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    $\begingroup$ Daniel, for a useful heuristic on infinite numbers and infinitesimals, I would recommend Keisler's book math.wisc.edu/~keisler/calc.html which happens to be both accessible and based on consistent mathematics. AND useful. Futhermore, it is a big hit with the students, as recent teaching experience shows. $\endgroup$ – Mikhail Katz Jan 6 '16 at 16:11

My original question focused on Professor Lolli's apparent advocacy of Sergeyev's work. Thanks to the efforts of several editors the picture with Lolli's article has become clearer to me, and I would like to summarize it in 8 points below below.

(1) Professor Lolli originally claimed that earlier work on nonstandard models involves nonconservative extensions of PA, whereas Professor Lolli's formalisation of the grossone was conservative.

(2) Editor Bauer provided a pointer to papers by Henson et al. (citing earlier work by Kreisel as well as H. Friedman), analyzing nonstandard conservative extensions of PA.

(3) Professor Lolli responded that those conservative extensions are too powerful for computer science.

(4) The modified claim referred to in (3) is certainly different from Professor Lolli's original claim that earlier work dealt with NONconservative extensions.

(5) Professor Lolli's comment does not deal with the question as to what might be the novelty of developing a weaker conservative extension than those already available in the literature.

(6) Professor Lolli does not address the question why, being apparently Abraham Robinson's student, he apparently overlooked explicit and multiple references in Robinson's book to earlier work by Thoralf Skolem on nonstandard models or arithmetic.

(7) As a disclaimer, it may be helpful if Professor Lolli could issue a clarification regarding the following issue. A Russian translation of Lolli's book supervised by Sergeyev was released to great fanfare in Nizhnii Novgorod in the presence of the Italian ambassador, see http://www.unn.ru/news/?id=2036

(8) However it seems to be impossible to get a copy of the Russian translation, which seems to have mysteriously disappeared, while Sergeyev claims on his webpage that it received a prize as a best translation of the year, see http://wwwinfo.dimes.unical.it/~yaro/list_pub.html (the comment there says: "Sergeyev Ya.D. (2012) Foreword of the scientific editor of the Russian translation of the book G. Lolli, Filosofia della matematica: L'eredita del Novecento, Series 'Scientific Classics', University of Nizhni Novgorod Press, Nizhni Novgorod. The winner in the annual national competition 'University Book' in Russia in the nomination 'The best translation'.")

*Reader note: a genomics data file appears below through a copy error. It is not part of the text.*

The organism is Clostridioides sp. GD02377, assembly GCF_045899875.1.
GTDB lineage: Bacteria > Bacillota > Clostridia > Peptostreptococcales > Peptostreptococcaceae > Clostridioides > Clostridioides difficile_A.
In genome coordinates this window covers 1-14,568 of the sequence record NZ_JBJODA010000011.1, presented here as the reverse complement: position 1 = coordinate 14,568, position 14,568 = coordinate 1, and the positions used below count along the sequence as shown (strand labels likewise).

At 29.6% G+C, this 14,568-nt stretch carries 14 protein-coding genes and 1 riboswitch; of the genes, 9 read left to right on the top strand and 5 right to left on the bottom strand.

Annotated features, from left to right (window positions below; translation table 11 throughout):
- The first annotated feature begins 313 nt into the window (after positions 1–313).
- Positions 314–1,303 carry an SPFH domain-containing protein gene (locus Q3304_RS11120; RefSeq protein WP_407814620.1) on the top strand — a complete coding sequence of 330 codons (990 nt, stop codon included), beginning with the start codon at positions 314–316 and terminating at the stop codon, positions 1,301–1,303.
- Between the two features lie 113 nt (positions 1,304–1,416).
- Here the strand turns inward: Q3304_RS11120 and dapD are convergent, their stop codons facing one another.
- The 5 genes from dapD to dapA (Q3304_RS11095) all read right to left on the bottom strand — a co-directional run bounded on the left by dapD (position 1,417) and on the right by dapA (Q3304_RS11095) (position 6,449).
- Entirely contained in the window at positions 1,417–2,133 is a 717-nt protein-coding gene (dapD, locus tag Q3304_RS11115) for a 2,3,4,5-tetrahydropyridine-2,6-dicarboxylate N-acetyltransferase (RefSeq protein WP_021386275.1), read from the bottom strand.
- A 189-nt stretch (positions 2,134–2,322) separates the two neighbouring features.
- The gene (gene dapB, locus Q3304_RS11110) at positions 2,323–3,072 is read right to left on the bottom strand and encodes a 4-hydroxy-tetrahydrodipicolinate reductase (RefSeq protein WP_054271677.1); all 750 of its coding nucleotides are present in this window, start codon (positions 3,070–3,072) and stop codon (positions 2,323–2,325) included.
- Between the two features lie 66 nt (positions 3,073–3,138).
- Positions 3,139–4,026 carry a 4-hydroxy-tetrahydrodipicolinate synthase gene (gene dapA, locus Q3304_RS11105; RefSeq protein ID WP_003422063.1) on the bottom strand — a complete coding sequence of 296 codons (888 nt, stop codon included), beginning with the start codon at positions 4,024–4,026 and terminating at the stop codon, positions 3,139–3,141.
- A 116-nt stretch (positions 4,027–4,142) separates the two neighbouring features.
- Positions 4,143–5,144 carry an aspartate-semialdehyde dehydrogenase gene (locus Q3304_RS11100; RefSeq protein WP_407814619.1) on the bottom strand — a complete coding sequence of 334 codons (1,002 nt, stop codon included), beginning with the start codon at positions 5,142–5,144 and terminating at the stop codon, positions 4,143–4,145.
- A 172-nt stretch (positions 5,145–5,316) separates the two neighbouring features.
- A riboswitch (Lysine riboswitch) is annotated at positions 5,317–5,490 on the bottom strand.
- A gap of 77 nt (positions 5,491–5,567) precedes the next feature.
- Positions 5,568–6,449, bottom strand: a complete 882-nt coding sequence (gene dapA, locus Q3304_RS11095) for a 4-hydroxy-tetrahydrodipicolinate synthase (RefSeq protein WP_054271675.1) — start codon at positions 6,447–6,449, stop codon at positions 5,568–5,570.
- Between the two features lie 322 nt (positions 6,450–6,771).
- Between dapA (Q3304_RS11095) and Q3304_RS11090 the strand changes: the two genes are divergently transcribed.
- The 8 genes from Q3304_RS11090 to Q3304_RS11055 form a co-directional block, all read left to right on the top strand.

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    $\begingroup$ Is this summary faithful? For (1)-(5), I read Lolli's answer as saying that he doesn't consider *PA as a faithful framework for nonstandard arithmetic- he does not mention computer science. For (6), the question was not about Skolem. For (7) and (8), what do either of these have to do with the question? $\endgroup$ – Daniel Moskovich Jan 3 '16 at 12:12
  • $\begingroup$ @DanielMoskovich, I was referring to the more general picture with Lolli's article (rather than merely his answer here) that is becoming clearer to me. Other editors in this space also feel that Lolli's article deals essentially with nonstandard arithmetics. If so, the question can be raised about referencing prior research in this area. $\endgroup$ – Mikhail Katz Jan 3 '16 at 14:52
  • $\begingroup$ @DanielMoskovich, apparently Lolli considers $^{\ast}$PA faithful enough to claim that Gutman and Kutateladze justified Sergeyev by means of nonstandard analysis (see my comments to your answer above). $\endgroup$ – Mikhail Katz Jan 4 '16 at 16:16
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    $\begingroup$ Sorry for this- could we at least remove points (7) and (8)? They have nothing to do with the grossone, and I believe Sergeyev has rebutted these items privately (for example, the book is available in Italian at amazon.it/Filosofia-della-matematica-Leredit%C3%A0-Novecento/dp/…). $\endgroup$ – Daniel Moskovich Feb 2 '16 at 7:05
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    $\begingroup$ @DanielMoskovich, this serves the role of a disclaimer that wasn't provided by Lolli in his answer. $\endgroup$ – Mikhail Katz Feb 4 '16 at 15:29